4. At what point can others access this data?
  5. Do others need to use this data in their own business processes?
  6. If so, how up-to-date does the data need to be? Up to the minute? Up to the millisecond?
  7. Can we avoid transactions between those who create data and those who use it while maintaining business correctness?

In a follow up post, I’ll be analysing how we can identify services and business components in a domain by using these questions. More importantly, we’ll see how the message contracts of our services can be driven out by answering them.

Stay tuned.

Comments [3]
Posted on Sunday, April 20th, 2008.



WCF, Smart Clients, and Deadlocks


There’s a new article up on MSDN describing how to write Smart Clients using WCF. The author is none other than WCF-Master Lowy and he goes over the multitude of ways you can deadlock yourself.

Here’s a taste:

UI Thread and Concurrency Management

Whenever you use hosting on the UI thread, deadlocks are possible. For example, the following setup is guaranteed to result with a deadlock: A Windows Forms application is hosting a service with UseSynchronizationContext set to true, and UI thread affinity is established. The Windows Forms application then calls the service over one of its endpoints. The call to the service blocks the UI thread, while WCF posts a message to the UI thread to invoke the service. That message is never processed, because of the blocking UI thread—hence, the deadlock.

Another possible case for a deadlock occurs when a Windows Forms application is hosting a service with UseSynchronizationContext set to true and UI thread affinity is established. The service receives a call from a remote client. That call is marshaled to the UI thread and is eventually executed on that thread. If the service is allowed to call out to another service, that can result in a deadlock if the callout causality tries somehow to update the UI or call back to the service’s endpoint, because all of the service instances that are associated with any endpoint (regardless of the service-instancing mode) share the same UI thread.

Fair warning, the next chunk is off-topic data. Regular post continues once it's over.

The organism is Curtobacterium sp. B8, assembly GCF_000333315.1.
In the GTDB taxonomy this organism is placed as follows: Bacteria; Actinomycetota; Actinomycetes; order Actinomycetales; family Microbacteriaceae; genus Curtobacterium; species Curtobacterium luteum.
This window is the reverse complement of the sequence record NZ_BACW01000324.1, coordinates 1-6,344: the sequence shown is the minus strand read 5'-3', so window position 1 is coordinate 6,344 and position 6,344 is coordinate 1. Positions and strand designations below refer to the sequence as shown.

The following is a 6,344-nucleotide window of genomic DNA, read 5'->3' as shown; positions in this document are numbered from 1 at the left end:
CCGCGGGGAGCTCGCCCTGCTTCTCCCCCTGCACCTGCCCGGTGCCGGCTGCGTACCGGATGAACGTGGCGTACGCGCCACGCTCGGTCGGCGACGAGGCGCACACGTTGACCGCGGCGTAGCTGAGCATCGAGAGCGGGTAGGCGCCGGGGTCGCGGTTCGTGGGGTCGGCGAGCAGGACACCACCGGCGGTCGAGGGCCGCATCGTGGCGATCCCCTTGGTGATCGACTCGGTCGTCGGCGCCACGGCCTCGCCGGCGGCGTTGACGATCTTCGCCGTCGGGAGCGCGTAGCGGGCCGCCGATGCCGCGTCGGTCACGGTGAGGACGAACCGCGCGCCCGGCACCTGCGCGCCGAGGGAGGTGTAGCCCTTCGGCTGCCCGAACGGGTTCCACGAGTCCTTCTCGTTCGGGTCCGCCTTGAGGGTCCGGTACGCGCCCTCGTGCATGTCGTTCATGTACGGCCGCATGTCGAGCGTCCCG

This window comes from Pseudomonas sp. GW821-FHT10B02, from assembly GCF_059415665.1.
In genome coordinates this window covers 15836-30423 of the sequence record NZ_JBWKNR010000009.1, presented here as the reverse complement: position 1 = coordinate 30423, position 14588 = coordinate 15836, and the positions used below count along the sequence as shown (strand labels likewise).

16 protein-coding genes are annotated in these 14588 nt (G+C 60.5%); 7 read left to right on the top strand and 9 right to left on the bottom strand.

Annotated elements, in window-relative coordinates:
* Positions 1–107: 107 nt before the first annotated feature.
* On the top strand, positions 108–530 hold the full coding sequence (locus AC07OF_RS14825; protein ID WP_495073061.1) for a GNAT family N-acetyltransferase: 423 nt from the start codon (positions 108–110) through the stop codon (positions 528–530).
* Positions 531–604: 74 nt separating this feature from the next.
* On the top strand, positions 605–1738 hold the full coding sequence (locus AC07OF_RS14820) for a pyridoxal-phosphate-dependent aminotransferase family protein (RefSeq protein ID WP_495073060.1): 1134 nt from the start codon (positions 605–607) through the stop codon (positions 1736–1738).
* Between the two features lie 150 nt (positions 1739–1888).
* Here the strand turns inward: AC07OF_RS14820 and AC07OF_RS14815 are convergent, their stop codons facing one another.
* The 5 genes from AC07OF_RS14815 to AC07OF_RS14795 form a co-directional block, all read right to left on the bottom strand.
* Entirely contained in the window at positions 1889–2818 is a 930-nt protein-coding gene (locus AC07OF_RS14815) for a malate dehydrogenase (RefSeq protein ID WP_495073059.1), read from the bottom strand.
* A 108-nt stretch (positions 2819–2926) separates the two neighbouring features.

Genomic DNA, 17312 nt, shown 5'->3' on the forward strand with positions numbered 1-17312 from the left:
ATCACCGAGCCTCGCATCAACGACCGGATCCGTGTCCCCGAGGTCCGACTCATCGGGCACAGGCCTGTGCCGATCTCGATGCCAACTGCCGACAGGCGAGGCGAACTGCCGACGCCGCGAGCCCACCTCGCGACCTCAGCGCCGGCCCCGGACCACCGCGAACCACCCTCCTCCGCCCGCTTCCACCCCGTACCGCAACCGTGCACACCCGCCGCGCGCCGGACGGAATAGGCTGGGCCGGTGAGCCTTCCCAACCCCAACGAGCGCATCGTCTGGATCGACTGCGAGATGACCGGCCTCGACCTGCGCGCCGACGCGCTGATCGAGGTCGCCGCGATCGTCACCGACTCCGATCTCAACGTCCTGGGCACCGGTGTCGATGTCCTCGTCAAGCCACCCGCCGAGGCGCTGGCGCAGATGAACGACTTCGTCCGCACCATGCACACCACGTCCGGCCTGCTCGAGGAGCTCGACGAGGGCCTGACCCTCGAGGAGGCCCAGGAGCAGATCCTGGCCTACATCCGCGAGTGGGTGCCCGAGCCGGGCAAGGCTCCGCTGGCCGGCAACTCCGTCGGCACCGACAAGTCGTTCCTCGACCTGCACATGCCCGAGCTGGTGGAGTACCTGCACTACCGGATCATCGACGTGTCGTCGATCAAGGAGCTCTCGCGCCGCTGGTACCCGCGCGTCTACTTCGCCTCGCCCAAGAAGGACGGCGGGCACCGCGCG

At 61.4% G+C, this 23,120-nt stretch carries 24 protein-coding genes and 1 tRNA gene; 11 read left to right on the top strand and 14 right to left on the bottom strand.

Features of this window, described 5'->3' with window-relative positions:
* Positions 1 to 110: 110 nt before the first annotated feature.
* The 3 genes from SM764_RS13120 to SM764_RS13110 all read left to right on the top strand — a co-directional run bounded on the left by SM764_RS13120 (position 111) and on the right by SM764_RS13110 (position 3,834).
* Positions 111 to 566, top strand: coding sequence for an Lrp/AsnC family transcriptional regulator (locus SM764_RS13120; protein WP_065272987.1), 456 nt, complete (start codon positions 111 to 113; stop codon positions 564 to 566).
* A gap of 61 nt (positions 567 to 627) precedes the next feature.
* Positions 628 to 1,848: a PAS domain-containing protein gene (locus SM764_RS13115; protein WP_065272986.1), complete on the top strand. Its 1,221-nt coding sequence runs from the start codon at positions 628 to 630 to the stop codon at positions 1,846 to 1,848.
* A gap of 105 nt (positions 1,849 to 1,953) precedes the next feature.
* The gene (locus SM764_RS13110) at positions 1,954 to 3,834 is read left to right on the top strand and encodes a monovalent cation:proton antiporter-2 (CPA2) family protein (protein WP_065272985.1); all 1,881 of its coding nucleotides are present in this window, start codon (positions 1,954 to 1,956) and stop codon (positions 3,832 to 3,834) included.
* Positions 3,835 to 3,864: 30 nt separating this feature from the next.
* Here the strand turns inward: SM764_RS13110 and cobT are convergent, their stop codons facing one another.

Similarly, you risk a deadlock if the service is configured for reentrancy and it calls back to its client. You risk a deadlock if the callback causality tries to update the UI or enter the service, because that reentrance must be marshaled to the blocked UI thread.

Actually, I have difficulty believing that Juval would go so far as to suggest that even the forms should be services, but he does:

Form as a Service

The main motivation for hosting a WCF service on the UI thread is if the service must update the UI or the form. The problem is always: How does the service reach out and obtain a reference to the form? While the techniques and ideas that appear thus far in the listings certainly work, it would be simpler yet if the form were the service and hosted itself. For this to work, the form (or any window) must be a singleton service. The reason is that singleton is the only instancing mode that enables you to provide WCF with a live instance to host. In addition, you would not want a per-call form that exists only during a client call (which is usually very brief), nor would you want a per-session form that only a single client can establish a session with and update.

When a form is also a service, having that form as a singleton service is the best instancing mode all around.

I think that this article serves as a great treatise leading to only one conclusion – you’d have to be crazy to try to do this without some higher level framework, preferably with a different low-level framework too :-) . Sucks Microsoft didn’t put one out – nor is there a pending beta, CTP, or even word about some project with a codename handling this. From what I know about Prism, it doesn’t intend to handle this issue either.

One thing that isn’t covered in the article is that if you do choose not to tie the client-side service to the UI thread, you open yourself up to race conditions. Reasons you’d want to handle messages on a different thread center around UI responsiveness. I’ve written about these things before: